by guest blogger M. J. Schiller
My book, Taken by Storm, released October fifteenth from Crimson Romance, is a sort of Prince of Persiaesque romance set in the fictional town of Avistad and fictional village of Tamook. I did not have a specific time period in mind when I wrote it, more of a general era, before electricity, guns, and cars. I did, however, do some research for the book, to ensure that I had an accurate flavor for the climate, the wildlife, and the foods eaten by people of Ancient Persia. The more research I did, the more fascinated I became with the desert.Did you know, for instance, that twenty percent of the world’s land surface is desert? I would have expected it to be much lower; they seem so rare to me. Maybe the percentage is so high because the Namib Desert expands for over 102,248 square miles on the edge of southwestern Africa. It also has the world’s largest sand dunes, some as high as 1,300 feet! Another interesting tidbit I picked up while researching was that the Joshua tree only grows in one desert, the Mojave. That’s a good reason to preserve our deserts, as their flora and fauna are so unique. Research also told me that jackals and panthers were indigenous to the area and that brought about the following scene:
He [Tahj] felt a draft and turned to find the front door slightly ajar. “Oh, no, Bashea, you didn’t.” He stepped outside and immediately heard her piercing scream coming from somewhere in the forest behind the house. Tahj blew out the candle and dropped it at his feet; it was lighter outside with a three-quarter moon shining down. He tore off around the side of the house, calling out her name.
Again a shriek ripped through the air, followed by the all-too-familiar feline wail of a wild cat. Panicked now, Tahj ran forward, attempting to pinpoint the location the cries came from. Clumsily, he tried to draw his sword as its scabbard banged against his thigh, stumbling every now and then over tree roots and vines as he ran. After about twenty seconds he tripped into a clearing and saw Bashea several yards away, outlined by the moon as she swung a large branch threateningly in front of a pacing panther.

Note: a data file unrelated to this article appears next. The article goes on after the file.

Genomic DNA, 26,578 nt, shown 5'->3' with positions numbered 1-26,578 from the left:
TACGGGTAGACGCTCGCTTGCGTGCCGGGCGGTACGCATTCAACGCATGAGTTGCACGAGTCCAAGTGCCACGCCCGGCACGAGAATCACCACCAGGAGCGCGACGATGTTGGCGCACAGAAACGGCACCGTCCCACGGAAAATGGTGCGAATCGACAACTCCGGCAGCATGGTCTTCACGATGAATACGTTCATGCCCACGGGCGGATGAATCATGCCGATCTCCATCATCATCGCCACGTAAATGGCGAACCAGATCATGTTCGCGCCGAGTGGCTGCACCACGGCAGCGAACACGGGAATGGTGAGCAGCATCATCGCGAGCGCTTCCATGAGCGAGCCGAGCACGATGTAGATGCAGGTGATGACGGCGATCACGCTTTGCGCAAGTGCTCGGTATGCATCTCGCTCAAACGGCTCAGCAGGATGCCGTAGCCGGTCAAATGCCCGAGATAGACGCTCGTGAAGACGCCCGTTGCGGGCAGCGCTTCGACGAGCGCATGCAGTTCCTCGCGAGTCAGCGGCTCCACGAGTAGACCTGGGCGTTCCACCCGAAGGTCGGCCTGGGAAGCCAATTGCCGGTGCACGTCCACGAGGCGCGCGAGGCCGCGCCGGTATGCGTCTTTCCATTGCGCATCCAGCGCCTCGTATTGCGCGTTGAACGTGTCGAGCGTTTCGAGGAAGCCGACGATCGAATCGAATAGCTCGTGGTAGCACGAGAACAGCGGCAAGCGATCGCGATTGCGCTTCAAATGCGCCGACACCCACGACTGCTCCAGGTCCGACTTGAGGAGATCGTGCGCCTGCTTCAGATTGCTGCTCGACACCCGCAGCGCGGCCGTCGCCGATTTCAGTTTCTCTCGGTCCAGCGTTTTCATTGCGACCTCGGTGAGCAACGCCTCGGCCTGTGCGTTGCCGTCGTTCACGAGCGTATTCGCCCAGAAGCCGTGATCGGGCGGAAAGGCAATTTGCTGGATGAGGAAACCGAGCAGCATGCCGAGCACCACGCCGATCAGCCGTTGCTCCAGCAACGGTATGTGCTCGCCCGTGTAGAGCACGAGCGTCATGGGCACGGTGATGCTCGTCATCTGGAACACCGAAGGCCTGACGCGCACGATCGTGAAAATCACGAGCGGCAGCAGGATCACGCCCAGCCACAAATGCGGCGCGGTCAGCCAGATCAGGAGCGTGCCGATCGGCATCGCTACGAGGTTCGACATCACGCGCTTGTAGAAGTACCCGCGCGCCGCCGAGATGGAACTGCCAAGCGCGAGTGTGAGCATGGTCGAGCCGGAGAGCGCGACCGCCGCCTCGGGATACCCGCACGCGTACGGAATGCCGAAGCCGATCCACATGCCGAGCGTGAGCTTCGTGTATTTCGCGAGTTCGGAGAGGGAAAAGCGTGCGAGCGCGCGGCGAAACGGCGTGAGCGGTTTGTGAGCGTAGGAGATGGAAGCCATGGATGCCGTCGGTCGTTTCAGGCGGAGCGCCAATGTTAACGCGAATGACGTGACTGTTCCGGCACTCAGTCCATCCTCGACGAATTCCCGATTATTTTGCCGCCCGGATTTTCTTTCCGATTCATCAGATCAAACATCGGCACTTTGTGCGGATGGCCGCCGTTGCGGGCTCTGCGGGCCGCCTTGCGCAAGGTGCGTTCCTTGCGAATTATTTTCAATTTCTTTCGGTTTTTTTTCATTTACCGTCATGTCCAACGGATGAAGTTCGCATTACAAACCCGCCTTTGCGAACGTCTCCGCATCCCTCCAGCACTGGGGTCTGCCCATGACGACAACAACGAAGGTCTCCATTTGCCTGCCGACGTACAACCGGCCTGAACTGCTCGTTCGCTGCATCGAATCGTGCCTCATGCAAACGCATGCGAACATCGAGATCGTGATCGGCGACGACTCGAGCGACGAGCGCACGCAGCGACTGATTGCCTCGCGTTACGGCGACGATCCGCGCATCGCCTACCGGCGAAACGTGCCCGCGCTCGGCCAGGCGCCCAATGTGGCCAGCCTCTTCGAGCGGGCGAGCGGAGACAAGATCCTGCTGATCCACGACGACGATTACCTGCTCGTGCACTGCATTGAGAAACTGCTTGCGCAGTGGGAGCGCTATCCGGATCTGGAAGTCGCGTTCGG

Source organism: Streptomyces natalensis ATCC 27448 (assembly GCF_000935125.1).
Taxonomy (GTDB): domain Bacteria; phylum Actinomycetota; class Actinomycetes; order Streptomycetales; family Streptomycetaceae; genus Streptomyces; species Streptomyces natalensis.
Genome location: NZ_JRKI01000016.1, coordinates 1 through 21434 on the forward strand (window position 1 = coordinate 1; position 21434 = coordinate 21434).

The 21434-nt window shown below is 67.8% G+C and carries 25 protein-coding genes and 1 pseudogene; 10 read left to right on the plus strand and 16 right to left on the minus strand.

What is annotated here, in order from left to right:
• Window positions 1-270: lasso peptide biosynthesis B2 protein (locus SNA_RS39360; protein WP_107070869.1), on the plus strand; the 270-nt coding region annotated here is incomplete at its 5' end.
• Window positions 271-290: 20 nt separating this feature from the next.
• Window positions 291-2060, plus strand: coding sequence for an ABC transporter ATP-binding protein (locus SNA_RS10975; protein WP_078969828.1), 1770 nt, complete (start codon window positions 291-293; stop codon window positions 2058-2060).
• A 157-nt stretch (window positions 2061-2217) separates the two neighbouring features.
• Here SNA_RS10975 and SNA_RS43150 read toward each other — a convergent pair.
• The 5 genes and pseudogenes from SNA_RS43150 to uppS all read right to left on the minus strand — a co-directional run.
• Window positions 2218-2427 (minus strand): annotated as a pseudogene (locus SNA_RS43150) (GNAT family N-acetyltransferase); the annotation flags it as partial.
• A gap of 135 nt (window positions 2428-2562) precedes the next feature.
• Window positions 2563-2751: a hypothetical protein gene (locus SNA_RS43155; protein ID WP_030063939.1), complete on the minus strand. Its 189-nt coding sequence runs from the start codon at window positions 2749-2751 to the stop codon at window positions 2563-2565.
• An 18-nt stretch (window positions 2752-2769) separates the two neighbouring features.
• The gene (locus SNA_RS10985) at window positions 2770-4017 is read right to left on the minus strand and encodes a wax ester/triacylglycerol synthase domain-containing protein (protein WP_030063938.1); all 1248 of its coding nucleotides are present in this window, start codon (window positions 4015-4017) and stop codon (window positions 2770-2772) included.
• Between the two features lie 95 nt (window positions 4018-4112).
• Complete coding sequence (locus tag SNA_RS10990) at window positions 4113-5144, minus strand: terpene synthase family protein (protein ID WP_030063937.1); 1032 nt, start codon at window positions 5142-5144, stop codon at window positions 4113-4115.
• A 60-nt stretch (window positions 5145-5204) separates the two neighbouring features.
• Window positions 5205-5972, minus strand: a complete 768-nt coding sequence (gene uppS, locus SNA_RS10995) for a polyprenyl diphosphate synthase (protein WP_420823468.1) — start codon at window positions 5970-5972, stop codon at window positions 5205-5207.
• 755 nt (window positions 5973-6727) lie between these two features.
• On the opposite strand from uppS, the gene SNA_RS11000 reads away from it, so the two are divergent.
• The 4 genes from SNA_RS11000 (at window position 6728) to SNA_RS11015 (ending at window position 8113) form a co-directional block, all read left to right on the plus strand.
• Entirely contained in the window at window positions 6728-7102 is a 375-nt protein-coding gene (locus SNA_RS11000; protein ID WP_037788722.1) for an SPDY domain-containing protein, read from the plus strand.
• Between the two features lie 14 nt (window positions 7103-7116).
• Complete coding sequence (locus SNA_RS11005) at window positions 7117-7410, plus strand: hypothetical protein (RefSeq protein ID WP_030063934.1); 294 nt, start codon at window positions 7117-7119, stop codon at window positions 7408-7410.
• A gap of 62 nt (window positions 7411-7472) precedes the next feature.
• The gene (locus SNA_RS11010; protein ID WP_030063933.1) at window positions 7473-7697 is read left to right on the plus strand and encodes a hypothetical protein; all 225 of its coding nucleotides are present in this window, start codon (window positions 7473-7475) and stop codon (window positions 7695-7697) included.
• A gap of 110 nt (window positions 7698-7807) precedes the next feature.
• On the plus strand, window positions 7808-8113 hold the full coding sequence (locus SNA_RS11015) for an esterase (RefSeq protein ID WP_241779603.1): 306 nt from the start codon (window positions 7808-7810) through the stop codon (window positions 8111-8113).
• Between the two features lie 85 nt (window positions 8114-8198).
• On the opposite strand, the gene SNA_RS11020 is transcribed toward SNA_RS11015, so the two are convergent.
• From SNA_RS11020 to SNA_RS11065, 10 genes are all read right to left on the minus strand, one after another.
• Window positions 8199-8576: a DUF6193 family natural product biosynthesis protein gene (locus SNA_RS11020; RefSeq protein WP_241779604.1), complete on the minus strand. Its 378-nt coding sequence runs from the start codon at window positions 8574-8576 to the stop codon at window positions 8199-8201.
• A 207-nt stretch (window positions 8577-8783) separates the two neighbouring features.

As Tahj watched, the panther sprang. With a mighty swing Bashea clubbed it, sending it flying back several feet. But the branch broke on impact, causing Bashea to lose her balance and tumble to the ground not far from the injured cat. It was evident by the yowl which issued from the animal’s throat Bashea had inflicted some major damage, but, at the same time, it was clear the panther wasn’t done with her yet.
Bashea searched frantically on the ground for another stick as the animal rose slowly to its feet. Tahj ran forward and Bashea, catching his motion, glanced in that direction just as the animal leapt. But before the cat could land on her, claws extended and teeth ready to rip her apart, Bashea’s quick reflexes had her rolling out of the way. The cat took a swipe at her but missed and was about to advance when Tahj came running, yelling to distract it. The panther took one look at Tahj, flailing and screaming, and took off into the brush, leaving Bashea quaking on the forest floor.
Tahj fell to his knees beside her. “Are you all right? Are you all right?”
“Y-yes,” she said, her voice trembling.
When he saw she had all her limbs attached, Tahj’s adrenaline suddenly turned to rage. “What, in the name of all that is good, were you doing out here?”
So, you see, research gave me the insight into what Bashea might face when she ran away. The desert world in which Prince Tahj and Bashea spend their time is extremely interesting. If you’d like to hear more of their story, pick up a copy of Taken by Storm, available through Crimson Romance, Amazon.com, BN.com, I-books, Kobo, and other E-book Retailers.
Have you ever visited the desert? If so, what was your impression? What regions and climates do you prefer?M. J. Schiller